Plant types and subtypes: Perennials, Ephemerals, Bulbs
Light Requirements: part-sun, part-shade
Water Use: medium
Soil Moisture: moist
Soil Description: acid, rich
Bloom Time: March, April
Bloom Color: white, pink
Leaf Color: green
Hardiness Zone: 4, 5, 6, 7, 8
Additional Tags: clumping, colonizing, edible, ephemeral, naturalizing, rock garden plant, shade garden plant, woodland plant
Pricing & Availability
Claytonia virginicaAlso known as:
narrow-leaved spring beauty,
As the common name "Virginia springbeauty" would suggest, this species truly is a spring beauty. It is a diminutive ephemeral wildflower. All above ground parts die back in summer when the plant goes dormant after seeding. It is a profuse bloomer with flowers that are only 1/2" across, white with deep pink veins. The green leaves are elongated, smooth, and grass-like.
Claytonia virginica prefers moist, rich soil, and the filtered light provided by deciduous woods and margins. Its flowers are very attractive but small, so if used as a specimen, it should be planted in the foreground, close to foot traffic where it can be seen up-close. Because it will go dormant by mid-summer, it can easily be mixed in with later emerging ornamentals and wildflowers. Can be used as a substitute for snowdrops to naturalize large areas. The grass-like foliage will continue to grow after flowering, and should be allowed to die back naturally, as this is a necessary cycle for the maintenance of healthy bulbs. The blooming period begins in early spring. Zones 4-6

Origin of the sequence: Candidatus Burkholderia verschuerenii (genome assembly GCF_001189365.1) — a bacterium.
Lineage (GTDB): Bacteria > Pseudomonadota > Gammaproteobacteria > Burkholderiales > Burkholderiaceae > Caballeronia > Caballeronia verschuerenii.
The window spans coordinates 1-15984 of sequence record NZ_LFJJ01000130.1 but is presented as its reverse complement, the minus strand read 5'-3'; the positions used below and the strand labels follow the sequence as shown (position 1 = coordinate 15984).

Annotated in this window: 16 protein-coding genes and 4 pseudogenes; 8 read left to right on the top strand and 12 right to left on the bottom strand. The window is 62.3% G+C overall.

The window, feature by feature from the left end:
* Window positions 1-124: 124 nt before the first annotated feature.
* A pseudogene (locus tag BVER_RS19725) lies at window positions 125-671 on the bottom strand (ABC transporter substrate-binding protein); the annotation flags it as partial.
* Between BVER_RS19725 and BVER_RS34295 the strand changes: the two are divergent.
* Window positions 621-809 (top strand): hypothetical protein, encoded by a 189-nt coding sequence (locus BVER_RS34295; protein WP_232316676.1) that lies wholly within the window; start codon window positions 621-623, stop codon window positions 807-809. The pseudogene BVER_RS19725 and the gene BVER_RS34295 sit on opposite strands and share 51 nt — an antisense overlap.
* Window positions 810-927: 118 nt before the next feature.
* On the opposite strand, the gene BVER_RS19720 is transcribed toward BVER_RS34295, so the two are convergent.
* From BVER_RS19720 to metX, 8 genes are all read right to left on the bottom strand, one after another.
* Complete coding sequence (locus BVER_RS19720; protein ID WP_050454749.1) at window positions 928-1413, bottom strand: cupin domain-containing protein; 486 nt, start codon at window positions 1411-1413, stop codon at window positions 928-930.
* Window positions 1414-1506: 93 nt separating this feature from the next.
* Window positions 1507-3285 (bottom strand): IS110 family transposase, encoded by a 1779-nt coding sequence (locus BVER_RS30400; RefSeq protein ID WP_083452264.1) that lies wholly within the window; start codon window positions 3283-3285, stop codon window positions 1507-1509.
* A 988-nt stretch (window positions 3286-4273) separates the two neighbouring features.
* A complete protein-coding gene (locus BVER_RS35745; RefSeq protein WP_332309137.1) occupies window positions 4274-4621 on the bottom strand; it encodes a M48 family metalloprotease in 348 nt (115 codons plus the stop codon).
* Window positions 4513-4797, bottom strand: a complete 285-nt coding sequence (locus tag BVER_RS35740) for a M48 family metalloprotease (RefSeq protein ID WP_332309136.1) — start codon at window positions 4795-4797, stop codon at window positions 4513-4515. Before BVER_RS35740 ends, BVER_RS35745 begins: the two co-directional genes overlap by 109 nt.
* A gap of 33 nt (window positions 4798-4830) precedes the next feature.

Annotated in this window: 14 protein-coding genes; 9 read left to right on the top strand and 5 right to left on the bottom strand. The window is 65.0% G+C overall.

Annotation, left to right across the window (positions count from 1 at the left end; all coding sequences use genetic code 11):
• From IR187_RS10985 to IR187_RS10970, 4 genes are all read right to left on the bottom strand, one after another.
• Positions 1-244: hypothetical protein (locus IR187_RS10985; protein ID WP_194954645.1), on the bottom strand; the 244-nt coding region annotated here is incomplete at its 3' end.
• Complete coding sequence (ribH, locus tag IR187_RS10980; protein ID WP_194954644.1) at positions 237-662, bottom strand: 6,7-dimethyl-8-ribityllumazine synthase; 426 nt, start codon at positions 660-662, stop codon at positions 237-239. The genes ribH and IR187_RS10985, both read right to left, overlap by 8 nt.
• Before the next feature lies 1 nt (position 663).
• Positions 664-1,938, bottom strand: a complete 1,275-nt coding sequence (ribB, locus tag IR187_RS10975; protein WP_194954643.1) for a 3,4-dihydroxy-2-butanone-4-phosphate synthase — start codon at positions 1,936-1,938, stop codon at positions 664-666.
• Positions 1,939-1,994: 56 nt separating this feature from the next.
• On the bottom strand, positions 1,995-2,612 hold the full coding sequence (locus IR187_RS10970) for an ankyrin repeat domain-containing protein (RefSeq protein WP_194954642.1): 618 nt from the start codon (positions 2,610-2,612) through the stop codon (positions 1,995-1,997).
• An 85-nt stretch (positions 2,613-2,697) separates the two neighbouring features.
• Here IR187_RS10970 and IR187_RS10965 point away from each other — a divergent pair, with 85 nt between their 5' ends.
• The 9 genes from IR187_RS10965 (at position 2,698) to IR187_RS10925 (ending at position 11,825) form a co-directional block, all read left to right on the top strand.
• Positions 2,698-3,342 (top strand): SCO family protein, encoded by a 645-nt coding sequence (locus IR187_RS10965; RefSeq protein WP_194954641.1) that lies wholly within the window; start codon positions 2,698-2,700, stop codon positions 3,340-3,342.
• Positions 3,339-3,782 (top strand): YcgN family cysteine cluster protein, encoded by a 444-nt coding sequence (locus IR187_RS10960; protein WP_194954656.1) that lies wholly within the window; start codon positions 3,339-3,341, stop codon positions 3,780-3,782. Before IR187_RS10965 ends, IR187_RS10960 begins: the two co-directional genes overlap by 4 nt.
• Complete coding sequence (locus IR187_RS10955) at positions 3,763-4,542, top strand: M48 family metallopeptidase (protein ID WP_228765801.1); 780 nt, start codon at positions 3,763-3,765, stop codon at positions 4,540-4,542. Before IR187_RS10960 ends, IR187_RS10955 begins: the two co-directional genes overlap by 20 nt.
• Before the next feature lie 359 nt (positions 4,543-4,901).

It is easiest to propagate by dividing its tuberous rhizomes when the plant goes dormant. Can be propagated from seed.
The leaves of Claytonia virginica are thinner and longer than those of Claytonia caroliniana, to which it is very similar. The former is also much more common that the latter. The tuberous roots are edible, have a chestnut-like flavor, and can be prepared much in the way as potatoes. They are however quite small and large amounts will need to be collected to provide enough for a meal.
Native Range & Classification
Recorded County Distribution: USDA data
AL, AR, CT, DC, DE, GA, IA, IL, IN, KS, KY, LA, MA, MD, MI, MN, MO, MS, NC, NE, NJ, NY, OH, OK, PA, RI, SC, TN, TX, VA, VT, WI, WV
USDA Endangered Status:
- Endangered: MA
- Historical: RI
|Species||Claytonia virginica||Virginia springbeauty|